S: Oh yeah, things aren’t looking Aces for Jason. Not only was there his sudden wobble out of the corporeal world, but there was the moment the Zero Matter took over him – possession complete with crazy eyes and full exorcist terror. Then, of course, there was his connection to the Zero Matter that allowed him (and Whitney) to know the exact location of Jane Scott’s body. What will that mean for the future? What does it’s utter and inter-connectedness mean for the people infected – for the substance itself?
S: I love (well, maybe love isn’t the best word) that thread of nuclear threat that has been pulled through this season. Again, anchoring it to reality while being pretty incredible science fiction.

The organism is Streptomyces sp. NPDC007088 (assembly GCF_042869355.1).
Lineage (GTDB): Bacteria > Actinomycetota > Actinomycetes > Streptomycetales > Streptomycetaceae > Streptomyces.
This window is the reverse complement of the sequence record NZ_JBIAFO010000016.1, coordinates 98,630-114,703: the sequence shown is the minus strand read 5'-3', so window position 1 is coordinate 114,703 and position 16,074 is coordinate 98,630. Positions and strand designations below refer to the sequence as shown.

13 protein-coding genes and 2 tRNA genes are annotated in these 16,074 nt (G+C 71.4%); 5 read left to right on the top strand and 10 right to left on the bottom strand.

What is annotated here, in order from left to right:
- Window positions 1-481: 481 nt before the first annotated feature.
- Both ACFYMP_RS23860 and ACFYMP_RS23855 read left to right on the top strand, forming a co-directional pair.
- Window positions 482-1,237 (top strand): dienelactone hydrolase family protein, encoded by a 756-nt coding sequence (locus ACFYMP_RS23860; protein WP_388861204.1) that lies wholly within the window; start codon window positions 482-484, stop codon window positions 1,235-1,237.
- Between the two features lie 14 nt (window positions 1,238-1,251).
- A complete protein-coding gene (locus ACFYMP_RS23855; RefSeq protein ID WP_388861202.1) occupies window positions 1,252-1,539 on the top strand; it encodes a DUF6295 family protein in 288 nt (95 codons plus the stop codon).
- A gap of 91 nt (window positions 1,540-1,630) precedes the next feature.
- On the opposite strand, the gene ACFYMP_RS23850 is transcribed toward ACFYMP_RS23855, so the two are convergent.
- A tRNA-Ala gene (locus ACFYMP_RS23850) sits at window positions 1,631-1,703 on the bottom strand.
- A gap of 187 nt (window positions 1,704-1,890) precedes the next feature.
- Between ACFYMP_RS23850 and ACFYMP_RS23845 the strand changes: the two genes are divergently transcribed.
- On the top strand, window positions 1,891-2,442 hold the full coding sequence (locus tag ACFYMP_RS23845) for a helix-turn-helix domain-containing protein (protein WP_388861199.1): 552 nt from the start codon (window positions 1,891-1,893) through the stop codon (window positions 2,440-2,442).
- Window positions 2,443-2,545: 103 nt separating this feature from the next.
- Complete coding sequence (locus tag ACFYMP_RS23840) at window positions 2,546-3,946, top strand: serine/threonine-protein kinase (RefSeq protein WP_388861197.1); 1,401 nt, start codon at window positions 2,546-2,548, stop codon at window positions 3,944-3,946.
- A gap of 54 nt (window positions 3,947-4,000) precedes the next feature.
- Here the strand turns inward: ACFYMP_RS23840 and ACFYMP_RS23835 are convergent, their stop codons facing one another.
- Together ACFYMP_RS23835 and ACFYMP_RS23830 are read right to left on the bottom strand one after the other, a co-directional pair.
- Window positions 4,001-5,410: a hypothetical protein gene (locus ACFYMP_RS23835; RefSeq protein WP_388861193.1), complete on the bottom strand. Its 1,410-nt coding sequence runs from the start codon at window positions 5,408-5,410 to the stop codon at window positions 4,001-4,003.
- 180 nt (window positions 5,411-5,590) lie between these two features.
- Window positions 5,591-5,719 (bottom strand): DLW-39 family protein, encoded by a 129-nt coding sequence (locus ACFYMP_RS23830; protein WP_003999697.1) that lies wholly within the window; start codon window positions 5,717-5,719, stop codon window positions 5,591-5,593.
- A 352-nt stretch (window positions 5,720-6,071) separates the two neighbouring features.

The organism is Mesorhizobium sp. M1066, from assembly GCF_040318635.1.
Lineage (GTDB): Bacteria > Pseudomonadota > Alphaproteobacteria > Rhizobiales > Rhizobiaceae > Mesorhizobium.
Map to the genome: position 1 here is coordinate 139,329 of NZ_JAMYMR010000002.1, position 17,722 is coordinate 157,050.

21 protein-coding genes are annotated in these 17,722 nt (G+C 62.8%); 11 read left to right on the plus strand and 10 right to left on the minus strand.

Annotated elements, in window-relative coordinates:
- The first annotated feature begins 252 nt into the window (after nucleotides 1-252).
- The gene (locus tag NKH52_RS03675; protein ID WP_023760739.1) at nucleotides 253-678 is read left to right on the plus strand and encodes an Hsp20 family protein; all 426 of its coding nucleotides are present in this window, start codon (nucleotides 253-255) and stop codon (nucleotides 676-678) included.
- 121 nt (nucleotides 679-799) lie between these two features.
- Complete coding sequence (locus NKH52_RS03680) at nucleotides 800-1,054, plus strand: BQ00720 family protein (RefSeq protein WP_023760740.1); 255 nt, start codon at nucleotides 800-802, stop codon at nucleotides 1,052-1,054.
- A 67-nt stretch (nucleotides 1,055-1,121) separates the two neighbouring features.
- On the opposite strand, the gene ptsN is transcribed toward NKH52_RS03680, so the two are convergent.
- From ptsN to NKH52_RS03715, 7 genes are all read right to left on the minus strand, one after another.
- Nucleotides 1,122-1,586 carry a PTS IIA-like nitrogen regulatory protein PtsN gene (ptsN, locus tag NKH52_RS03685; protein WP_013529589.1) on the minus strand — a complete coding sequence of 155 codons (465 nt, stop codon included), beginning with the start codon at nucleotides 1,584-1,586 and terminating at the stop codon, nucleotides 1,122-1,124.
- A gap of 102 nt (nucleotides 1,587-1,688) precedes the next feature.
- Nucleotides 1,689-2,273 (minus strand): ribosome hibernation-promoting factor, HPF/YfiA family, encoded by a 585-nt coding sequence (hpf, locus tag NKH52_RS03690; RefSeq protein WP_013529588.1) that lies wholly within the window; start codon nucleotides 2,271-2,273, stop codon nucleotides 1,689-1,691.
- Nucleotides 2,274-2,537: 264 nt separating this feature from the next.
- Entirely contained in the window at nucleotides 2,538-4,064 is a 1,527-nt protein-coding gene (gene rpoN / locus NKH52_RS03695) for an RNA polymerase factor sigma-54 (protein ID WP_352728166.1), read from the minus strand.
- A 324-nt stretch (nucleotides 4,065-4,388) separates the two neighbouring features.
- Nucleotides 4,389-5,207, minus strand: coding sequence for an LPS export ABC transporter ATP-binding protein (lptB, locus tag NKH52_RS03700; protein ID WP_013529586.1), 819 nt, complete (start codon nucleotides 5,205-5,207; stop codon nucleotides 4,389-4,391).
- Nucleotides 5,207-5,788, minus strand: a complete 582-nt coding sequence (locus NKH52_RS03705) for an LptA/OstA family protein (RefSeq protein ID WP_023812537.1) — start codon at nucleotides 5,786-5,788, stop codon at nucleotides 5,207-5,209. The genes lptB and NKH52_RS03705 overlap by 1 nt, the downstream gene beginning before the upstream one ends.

A: Very much agreed, it is so perfect for that time period, when everything was nuclear holocaust and lurking Commies. And we also learned another very important lesson this week: disarming nuclear warheads is nothing like baking a souffle.
S: We also learned that Chief Daniel Sousa has very steady hands. *Lucille Bluth wink*
A: As if my mind didn’t fly immediately into the gutter. This show knows exactly what it’s doing, and dare I say, is gleeful about it. Jerks.
A: I am also really enjoying the unravelling of Whitney Frost. I’ll be the first to say, I thought she was going to be more of a red herring of a villain. While I’m still quite convinced that there are larger machinations at work, she is definitely quite the force to be reckoned with right now.
A: Watch your tone, Sarah.